Electric mobility chairs make life a lot easier for all kinds of people, but whether it's brain fade or just from a failure to pay attention, these people sometimes make stupid mistakes like driving down stairs. This smarter mobility chair aims to avoid that problem.
Japan is famous for creating some of the most advanced rescue robots available, so we've been wondering why they haven't been more visible during the still unfolding crippling disasters. Now there's word that technicians at the Fukushima nuclear plant have sent in Monirobo, a cute little robot designed for just this purpose.
As Japan does its best to recover from the energy plant disaster at Fukushima, we took the opportunity to travel to other parts of the country, in this case Hiroshima, where we found what looks to be a solar-powered replica...
Meet Chef Cui, the noodle shaving robot. Chef Cui Runquan was sick and tired of having to shave noodles by hand and pouring them into a pot of boiling water, so he built a robot to do the job for him.
This complex machine you see here isn't a bomb strapped to three cellphones. It's actually a robotic machine made by a guy named Mok Young Bak to press every button on the cellphones from anywhere in the world. Why? So he's never left out of the loop!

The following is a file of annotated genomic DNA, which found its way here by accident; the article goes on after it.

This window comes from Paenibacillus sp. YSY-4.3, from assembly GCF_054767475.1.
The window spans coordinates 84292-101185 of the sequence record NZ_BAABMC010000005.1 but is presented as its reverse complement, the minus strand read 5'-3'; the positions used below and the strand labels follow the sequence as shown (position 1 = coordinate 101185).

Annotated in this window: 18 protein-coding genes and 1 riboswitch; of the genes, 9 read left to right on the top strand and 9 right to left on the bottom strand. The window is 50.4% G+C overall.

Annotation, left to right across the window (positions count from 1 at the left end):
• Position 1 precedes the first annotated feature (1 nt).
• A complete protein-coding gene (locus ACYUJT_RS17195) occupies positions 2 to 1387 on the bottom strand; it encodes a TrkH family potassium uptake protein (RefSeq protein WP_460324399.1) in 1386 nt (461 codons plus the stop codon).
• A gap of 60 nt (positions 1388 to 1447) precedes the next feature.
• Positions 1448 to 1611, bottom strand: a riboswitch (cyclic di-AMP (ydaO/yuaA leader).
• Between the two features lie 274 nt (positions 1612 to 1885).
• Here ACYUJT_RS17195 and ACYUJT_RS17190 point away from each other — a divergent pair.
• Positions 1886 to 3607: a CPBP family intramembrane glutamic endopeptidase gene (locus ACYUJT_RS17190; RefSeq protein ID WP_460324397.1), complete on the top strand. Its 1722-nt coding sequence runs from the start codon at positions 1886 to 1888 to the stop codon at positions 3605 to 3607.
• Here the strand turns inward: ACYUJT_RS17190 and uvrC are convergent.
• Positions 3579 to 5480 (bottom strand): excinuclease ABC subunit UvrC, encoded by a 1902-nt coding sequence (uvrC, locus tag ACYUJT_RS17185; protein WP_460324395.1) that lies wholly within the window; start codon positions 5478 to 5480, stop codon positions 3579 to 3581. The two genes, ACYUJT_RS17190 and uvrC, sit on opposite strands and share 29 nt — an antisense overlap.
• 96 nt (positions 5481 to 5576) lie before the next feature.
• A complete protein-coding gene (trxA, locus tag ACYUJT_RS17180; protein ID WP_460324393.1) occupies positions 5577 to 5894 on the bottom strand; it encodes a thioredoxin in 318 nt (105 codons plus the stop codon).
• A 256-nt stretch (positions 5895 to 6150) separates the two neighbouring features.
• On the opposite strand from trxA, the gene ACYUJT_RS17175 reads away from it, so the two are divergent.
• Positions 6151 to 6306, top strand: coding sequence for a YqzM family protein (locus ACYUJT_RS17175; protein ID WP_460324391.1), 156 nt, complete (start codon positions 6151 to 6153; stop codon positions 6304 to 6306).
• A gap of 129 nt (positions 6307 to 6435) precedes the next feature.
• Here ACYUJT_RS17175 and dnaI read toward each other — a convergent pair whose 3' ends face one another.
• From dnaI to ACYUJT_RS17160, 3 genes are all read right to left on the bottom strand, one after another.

While NASA plans to send the businesslike Robonaut 2 up to the International Space Station, the Japanese have developed their own far more social robot for the ISS.
Japanese artist Akira Nakayasu created a robotic plant with 169 motion-sensing artificial leaves. Showcased at Ars Electronic 2010, this interactive installation was inspired by grass blowing in the wind....
Ever seen a window cleaner trying to clean windows up on the 50th floor of some metropolitan skyscraper? My legs would snap off if I was the one wiping glass that high. Have no fear, the Roomba of windows is here: the Windoro.
Microsoft's Kinect controller is rapidly becoming a hacker's favorite, but I'm pretty sure this is the first humanoid robot which uses a Kinect to follow every move you make.
Sometimes there's a pretty thin line between happiness and smugness, and this smiling new workerbot from Germany's Fraunhofer Institute reacts in ways that just might rub its human coworkers the wrong way.